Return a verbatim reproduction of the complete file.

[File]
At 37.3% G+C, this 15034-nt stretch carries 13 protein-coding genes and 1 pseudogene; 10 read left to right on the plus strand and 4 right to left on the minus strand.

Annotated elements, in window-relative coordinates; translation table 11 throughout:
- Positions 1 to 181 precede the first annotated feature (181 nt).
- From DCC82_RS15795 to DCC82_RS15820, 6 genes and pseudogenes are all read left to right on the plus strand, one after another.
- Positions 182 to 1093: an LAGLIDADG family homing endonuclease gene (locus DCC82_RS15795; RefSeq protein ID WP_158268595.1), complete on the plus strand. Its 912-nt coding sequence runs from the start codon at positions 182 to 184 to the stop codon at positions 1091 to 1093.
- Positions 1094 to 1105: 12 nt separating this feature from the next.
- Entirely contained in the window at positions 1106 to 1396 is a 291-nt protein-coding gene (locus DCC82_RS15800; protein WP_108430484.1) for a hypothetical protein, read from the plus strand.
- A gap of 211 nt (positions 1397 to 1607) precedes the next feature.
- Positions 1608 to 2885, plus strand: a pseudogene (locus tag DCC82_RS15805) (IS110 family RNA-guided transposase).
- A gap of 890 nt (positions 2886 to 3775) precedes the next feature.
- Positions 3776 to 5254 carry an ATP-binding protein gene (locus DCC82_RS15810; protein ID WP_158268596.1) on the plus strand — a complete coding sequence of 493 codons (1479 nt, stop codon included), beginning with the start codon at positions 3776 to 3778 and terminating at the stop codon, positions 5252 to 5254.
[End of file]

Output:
At 37.3% G+C, this 15034-nt stretch carries 13 protein-coding genes and 1 pseudogene; 10 read left to right on the plus strand and 4 right to left on the minus strand.

Annotated elements, in window-relative coordinates; translation table 11 throughout:
- Positions 1 to 181 precede the first annotated feature (181 nt).
- From DCC82_RS15795 to DCC82_RS15820, 6 genes and pseudogenes are all read left to right on the plus strand, one after another.
- Positions 182 to 1093: an LAGLIDADG family homing endonuclease gene (locus DCC82_RS15795; RefSeq protein ID WP_158268595.1), complete on the plus strand. Its 912-nt coding sequence runs from the start codon at positions 182 to 184 to the stop codon at positions 1091 to 1093.
- Positions 1094 to 1105: 12 nt separating this feature from the next.
- Entirely contained in the window at positions 1106 to 1396 is a 291-nt protein-coding gene (locus DCC82_RS15800; protein WP_108430484.1) for a hypothetical protein, read from the plus strand.
- A gap of 211 nt (positions 1397 to 1607) precedes the next feature.
- Positions 1608 to 2885, plus strand: a pseudogene (locus tag DCC82_RS15805) (IS110 family RNA-guided transposase).
- A gap of 890 nt (positions 2886 to 3775) precedes the next feature.
- Positions 3776 to 5254 carry an ATP-binding protein gene (locus DCC82_RS15810; protein ID WP_158268596.1) on the plus strand — a complete coding sequence of 493 codons (1479 nt, stop codon included), beginning with the start codon at positions 3776 to 3778 and terminating at the stop codon, positions 5252 to 5254.